Feelin’ Film is thrilled to be covering the Vancouver International Film Festival for the first time! This page will serve as a running journal, where you can read my thoughts on the films I see as the festival progresses. These early reactions will later be accompanied by more robust podcast reviews. For now, enjoy following along with my journey, see if anything sparks your interest, and be sure to let me know if it does. Thanks for reading. – Aaron White
- Note: Reviews published in order of most recently seen on top.
THE ROYAL HOTEL (dir. Kitty Green)
Kitty Green is a master at creating subtle, ever-present tension in what feels like mundane situations. This time around, two young women traveling around Australia have run out of money and choose to take a service job at a bar in a remote outback mining town. From the moment they sign up, where they’re warned that it’s going to be a bit rough and misogynistic, Hanna and Liv are faced with escalating incidents that test their willpower.
For almost the entire runtime, this is a pressure cooker, where our real life understanding of the dangers women face in this world keeps us on edge because of what we see. We’re waiting for the shoe to drop at any moment and turn this into a horrific moment that goes beyond verbal abuse and sexual harassment into something these girls can’t come back from. The exploration of gender power dynamics is every bit as engaging and scathing as it Green’s previous film, THE ASSISTANT, and an added layer of two women approaching their situation from different perspectives. They may be friends, but Liv likes to push the limits in pursuit of having fun while Hanna is much more reserved and careful. With Liv, we are constantly wondering just how far she’s willing to go in order to keep the peace. And with Hanna, we’re just wondering when she’s going to reach her breaking point and explode.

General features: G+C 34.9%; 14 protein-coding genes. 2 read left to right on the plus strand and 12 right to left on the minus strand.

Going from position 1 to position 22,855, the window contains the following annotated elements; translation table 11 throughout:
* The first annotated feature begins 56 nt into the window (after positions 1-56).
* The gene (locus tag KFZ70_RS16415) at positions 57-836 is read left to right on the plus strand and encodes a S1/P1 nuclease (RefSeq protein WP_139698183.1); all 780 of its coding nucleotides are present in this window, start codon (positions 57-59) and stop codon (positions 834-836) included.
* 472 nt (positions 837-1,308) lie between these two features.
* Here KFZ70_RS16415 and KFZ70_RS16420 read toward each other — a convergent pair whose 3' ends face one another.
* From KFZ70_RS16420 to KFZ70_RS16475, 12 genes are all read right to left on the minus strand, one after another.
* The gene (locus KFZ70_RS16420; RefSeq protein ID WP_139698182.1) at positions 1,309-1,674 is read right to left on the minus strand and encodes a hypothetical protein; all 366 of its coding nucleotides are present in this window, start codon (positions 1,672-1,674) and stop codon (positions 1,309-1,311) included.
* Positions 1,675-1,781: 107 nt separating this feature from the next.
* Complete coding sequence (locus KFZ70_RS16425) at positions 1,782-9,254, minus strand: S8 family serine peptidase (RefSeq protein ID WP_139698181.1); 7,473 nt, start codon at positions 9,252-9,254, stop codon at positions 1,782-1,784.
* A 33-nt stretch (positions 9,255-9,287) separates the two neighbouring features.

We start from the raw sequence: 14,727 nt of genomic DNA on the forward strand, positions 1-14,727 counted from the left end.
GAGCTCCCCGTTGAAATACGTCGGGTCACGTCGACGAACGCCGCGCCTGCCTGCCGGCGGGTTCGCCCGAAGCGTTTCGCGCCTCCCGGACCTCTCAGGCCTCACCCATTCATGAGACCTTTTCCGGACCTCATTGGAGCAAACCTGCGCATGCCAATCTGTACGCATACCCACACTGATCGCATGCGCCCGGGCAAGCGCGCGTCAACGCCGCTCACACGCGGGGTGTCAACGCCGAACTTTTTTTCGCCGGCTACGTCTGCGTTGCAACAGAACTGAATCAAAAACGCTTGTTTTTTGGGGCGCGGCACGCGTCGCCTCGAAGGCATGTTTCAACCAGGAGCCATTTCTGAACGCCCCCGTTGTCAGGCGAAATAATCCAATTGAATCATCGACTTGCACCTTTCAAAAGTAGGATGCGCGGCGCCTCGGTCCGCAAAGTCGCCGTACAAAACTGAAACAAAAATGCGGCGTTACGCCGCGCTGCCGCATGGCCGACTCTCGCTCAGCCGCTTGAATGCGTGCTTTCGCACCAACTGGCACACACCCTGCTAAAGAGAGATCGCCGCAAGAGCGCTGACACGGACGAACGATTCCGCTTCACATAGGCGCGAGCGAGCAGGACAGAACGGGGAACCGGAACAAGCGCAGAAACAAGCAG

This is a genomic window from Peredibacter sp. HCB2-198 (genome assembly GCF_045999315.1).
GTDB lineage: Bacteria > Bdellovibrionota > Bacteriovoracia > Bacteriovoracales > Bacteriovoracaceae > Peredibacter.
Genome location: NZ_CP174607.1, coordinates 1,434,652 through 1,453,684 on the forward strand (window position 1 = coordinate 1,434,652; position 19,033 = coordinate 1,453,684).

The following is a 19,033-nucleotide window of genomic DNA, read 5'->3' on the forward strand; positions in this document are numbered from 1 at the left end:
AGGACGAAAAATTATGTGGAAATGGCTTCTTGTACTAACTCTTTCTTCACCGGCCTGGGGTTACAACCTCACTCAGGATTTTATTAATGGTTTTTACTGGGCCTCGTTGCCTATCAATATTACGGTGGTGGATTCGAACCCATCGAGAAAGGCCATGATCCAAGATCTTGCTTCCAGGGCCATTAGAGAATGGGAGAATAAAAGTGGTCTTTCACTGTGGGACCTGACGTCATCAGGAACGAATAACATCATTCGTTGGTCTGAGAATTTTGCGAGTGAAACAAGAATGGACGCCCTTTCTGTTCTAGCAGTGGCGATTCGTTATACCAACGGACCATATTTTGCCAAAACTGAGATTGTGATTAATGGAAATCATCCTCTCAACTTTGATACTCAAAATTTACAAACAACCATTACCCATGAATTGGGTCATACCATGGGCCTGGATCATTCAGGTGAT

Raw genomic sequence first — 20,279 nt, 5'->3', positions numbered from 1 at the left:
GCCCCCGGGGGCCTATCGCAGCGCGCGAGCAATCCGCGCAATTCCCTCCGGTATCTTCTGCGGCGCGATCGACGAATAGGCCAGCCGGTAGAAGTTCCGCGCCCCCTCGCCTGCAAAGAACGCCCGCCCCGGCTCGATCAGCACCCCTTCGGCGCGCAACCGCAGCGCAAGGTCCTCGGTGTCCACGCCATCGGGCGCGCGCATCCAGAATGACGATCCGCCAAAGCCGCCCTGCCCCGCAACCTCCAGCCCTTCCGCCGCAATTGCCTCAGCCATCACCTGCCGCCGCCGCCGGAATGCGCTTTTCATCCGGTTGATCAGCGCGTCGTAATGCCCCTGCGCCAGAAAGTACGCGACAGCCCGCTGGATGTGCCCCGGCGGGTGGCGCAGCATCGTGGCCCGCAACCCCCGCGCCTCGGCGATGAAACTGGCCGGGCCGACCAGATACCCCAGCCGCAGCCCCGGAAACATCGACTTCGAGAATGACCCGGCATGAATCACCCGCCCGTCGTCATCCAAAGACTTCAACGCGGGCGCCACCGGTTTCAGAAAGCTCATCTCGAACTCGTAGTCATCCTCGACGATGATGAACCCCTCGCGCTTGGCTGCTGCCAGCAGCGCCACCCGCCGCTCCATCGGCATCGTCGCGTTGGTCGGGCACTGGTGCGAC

As a man, I kept wishing that someone like me would step in and support them. I can’t even imagine how tough and potentially triggering this might be for women to watch, and once again the realization that this is what most if not all experience at times in their lives was deeply troubling. Some have said that the film leans into horror but I think it stays very strictly in thriller territory, never quite going beyond what is plausible.
One thing that is probably controversial to even say is that I also couldn’t stop thinking about the decision-making process. Yes, the primary issue here is the vile behavior and expectations of men. But I hope that this can be seen as a cautionary tale, as well. This is unfortunately the world we live in and sometimes people have to take steps to protect themselves. Reading the signs and getting out of a scary situation before it’s too late is paramount. I’ve also never understood the kind of bar lifestyle that we see here. Alcohol may not make people into assholes, but it certainly brings out the worst traits in full force. Anyway, this is probably better served as part of a more nuanced conversation, but it was something I couldn’t help but think about the whole time. To be clear, nothing that happens is the girls’ fault – but I do think it’s fair to question how far they let it go.
This is a great film and I am buying all the stock in Kitty Green, Julia Garner, and Jessica Henwick. Oh, and this movie definitely is a contender for the best final line of dialogue/scene of the year, which provides a much needed moment chuckle and moment to finally breathe.